A Quirky Read During A Crazy Time
So, it’s been a while since my last update. Between work, having Covid, family health crises, a failing computer and just overall chaos, blogging has fallen to the wayside. Yet, I’m still reading like crazy in this time, across a wide array of genres. One of these books I’ve recently read is Melissa Lucashenko’s debut novel Too Much Lip. This book is easily one of the best I’ve read this year and warrants a post about. From being very quirky to serious plot twists, this is one book I suggest you don’t miss out reading this year.
From a TV Show to My Hands
I discovered Too Much Lip on the 2021 ABC TV series Books That Made Us. The series highlights Australian authors who have shaped the Australian literary scene. These authors include popular names like Richard Flanagan and Helen Garner, and more recent ones like Trent Dalton and Michael Mohammed Ahmed. Lucashenko was of these latter authors, with Too Much Lip coming out in 2018.
When listening to part Too Much Lip read out in the show, it struck a spark with me and my fiancé. The book had such a quirky sort of writing to it, which was both funny and tragic at the same time. Even from the blurb I was taken back by it. The story follows Kerry, someone who returns to her hometown as grandfather, a local indigenous elder, is on his deathbed. Upon arrival, she ends up getting wrapped up and involved in an attempt by the local mayor to build a prison on the sacred land of her people. This is what got the book into my hands and unable to put it down.
A Plot Similar to The Castle
In a way, the plot of Too Much Lip reminded me heavily of the classic 1997 Australian film The Castle. That movie was about a suburban man trying to protect his house from being cleared for an airport upgrade. In Too Much Lip, a major part of the story is Kerry and her mob trying to defend their sacred land from being turned into a prison. It’s that same blue-collar vs the government storyline as The Castle, with its own unique twist.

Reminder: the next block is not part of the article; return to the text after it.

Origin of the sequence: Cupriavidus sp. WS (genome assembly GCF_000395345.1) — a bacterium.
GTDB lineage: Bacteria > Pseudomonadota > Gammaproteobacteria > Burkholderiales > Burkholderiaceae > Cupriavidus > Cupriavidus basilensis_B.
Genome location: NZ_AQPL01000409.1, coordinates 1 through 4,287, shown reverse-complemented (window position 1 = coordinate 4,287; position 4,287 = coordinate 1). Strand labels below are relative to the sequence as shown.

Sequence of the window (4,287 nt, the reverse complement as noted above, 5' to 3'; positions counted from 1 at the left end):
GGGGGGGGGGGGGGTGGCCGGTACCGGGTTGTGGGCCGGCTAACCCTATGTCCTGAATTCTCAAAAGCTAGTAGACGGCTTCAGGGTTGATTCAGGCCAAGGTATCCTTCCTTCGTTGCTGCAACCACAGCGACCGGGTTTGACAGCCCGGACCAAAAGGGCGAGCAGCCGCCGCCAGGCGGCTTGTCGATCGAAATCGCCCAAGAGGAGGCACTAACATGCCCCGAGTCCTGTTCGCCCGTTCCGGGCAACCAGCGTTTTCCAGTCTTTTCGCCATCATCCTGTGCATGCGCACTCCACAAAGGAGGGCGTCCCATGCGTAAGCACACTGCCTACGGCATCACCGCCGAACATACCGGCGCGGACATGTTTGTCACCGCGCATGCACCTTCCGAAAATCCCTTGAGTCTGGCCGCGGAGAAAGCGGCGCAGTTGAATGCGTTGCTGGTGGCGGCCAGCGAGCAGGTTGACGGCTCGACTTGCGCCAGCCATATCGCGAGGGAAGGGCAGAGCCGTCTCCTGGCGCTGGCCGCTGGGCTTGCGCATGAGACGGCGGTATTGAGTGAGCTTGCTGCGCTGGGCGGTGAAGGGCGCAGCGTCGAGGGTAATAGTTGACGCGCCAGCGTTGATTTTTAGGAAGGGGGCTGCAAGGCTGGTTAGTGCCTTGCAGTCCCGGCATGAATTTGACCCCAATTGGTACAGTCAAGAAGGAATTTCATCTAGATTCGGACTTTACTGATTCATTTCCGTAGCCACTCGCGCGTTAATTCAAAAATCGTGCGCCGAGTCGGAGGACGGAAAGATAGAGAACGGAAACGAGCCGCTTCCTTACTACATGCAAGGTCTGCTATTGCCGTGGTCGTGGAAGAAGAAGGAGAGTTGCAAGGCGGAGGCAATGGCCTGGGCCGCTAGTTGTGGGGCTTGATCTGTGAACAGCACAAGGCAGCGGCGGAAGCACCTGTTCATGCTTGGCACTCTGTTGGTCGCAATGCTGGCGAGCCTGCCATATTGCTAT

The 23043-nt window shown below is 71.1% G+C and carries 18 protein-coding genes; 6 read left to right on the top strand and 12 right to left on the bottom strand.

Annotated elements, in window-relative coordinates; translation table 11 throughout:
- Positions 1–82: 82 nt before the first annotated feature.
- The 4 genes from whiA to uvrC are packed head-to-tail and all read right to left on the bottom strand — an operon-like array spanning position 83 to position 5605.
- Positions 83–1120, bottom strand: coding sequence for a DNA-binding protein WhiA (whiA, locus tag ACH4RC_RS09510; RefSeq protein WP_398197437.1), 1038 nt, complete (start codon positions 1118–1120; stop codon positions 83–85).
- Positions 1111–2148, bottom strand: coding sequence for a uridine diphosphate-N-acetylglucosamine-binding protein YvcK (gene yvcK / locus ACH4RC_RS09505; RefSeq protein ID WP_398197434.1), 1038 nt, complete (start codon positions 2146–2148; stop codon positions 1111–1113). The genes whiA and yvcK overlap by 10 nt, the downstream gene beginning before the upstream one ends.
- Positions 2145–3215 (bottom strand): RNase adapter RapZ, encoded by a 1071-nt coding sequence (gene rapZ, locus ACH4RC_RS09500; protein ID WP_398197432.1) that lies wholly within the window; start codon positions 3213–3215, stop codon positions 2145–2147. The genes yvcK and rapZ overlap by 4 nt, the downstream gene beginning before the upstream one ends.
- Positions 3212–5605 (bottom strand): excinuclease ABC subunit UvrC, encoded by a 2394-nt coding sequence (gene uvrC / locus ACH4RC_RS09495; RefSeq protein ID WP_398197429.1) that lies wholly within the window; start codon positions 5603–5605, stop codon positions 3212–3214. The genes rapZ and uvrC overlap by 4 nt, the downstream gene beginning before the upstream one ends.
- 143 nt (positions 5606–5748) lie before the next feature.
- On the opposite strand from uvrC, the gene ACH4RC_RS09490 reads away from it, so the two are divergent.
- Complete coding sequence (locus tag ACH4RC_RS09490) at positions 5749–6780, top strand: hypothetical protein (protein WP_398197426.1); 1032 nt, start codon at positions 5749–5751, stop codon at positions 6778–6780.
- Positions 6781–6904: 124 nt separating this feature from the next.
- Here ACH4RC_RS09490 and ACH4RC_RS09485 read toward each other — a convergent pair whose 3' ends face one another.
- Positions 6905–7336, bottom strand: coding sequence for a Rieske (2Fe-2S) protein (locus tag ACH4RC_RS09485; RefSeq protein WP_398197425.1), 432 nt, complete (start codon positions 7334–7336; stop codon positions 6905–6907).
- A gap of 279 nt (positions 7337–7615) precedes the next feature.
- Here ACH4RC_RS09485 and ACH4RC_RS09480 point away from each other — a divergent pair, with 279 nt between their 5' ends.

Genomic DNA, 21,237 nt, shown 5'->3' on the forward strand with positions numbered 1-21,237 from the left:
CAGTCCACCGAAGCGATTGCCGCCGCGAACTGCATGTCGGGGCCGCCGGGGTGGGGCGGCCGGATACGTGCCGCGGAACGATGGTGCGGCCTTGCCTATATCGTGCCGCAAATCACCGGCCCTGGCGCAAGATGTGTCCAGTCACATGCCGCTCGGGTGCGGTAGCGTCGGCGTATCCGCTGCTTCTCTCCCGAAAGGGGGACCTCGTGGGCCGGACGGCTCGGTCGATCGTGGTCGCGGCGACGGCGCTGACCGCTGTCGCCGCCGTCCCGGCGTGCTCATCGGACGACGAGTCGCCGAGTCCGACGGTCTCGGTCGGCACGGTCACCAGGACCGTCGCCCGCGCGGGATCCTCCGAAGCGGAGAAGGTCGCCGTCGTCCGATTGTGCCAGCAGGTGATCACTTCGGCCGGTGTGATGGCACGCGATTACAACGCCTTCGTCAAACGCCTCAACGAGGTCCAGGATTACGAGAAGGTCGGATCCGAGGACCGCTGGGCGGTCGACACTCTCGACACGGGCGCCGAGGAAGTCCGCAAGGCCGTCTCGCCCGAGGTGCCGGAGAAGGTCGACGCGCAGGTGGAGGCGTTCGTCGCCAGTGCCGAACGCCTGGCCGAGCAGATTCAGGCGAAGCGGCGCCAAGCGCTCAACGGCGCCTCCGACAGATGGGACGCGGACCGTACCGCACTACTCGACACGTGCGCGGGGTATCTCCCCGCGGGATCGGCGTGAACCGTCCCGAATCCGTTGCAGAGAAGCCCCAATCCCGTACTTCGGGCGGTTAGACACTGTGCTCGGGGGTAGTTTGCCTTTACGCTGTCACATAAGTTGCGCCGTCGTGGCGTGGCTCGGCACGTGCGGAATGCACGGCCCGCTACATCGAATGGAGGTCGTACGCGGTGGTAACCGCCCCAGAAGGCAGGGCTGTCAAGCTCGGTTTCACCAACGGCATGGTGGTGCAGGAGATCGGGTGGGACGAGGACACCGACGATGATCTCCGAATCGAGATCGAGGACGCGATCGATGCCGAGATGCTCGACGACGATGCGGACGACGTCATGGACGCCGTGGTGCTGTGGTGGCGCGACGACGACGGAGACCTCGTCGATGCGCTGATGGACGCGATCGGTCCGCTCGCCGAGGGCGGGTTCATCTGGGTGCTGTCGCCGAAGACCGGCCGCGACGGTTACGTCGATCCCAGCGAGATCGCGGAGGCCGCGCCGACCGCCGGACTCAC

The similarities were in part what made this book a more thrilling, engaging read. It made the characters more relatable and their issue even more pressing. These are expressed in ways that I found to be both crazy funny and tragic.
Crazy Funny With Serious Plot Twists
There is a lot of comedy gold within Too Much Lip. I went through it laughing at times at some of the writing that’s in it. Most of this was the dialogue between characters, especially between Kerry and Ken, another major character. One of these funny moments between the two is her reference to Ken’s business of ‘GonnaGonna Motors’. Ken often buys shitbox cars, claiming he’ll fix them up to sell, which end up spending years sitting around and doing nothing. And all the shit he gets up to, especially when drunk is both funny and tragic at the same time.
With these crazy funny moments come a lot of serious plot twists. These involve a character in the book named Martina. I won’t say any of them on here, but wow, just wow. They are twists and turns that completely changed the whole narrative. It left me speechless upon realising these revelations and was just horrendous. Upon realising these, you will quickly change your views on some characters and understand the story very differently.
Although Too Much Lip is a work of fiction, it spoke to some really major issues within Australian society today. The idea of belonging in a colonised environment that is trying to continue to destroy the past. At this same time, it also takes the starry eyes off the past and exposes its ugly side. It’s this exposure of the ugly side of history is what made me enjoy the plot further. It isn’t afraid to look into this ugly side, even if it’s for the purpose of fiction.
Too Much Lip is one of the most unique fictional books I’ve read in a long time. The characters have a life of their own and a feeling to them that lives long after the book is finished. The plot and ideas within the book too make it stand out from a lot of other books on the market. I highly recommend this book to anyone who is interested in quirky books that delve into deep ideas, or just quirky books in general.
I also recommend the TV series Books That Made Us, especially if you have an interest in Australian literature. If you’re in Australia, you can view it on ABC’s iView app, which I’ve added a link to below (still works as of August 28 2022). As for those outside of Australia, I’m currently unsure on how to access it. This would depend entirely on your region and what you can find. Alternatively, there’s a published book of it available from all good bookstores and libraries. I can’t say much as it’s in my TBR pile at the moment.
Books That Made Us: https://next-episode.net/books-that-made-us-2021
The Castle: stan.com.au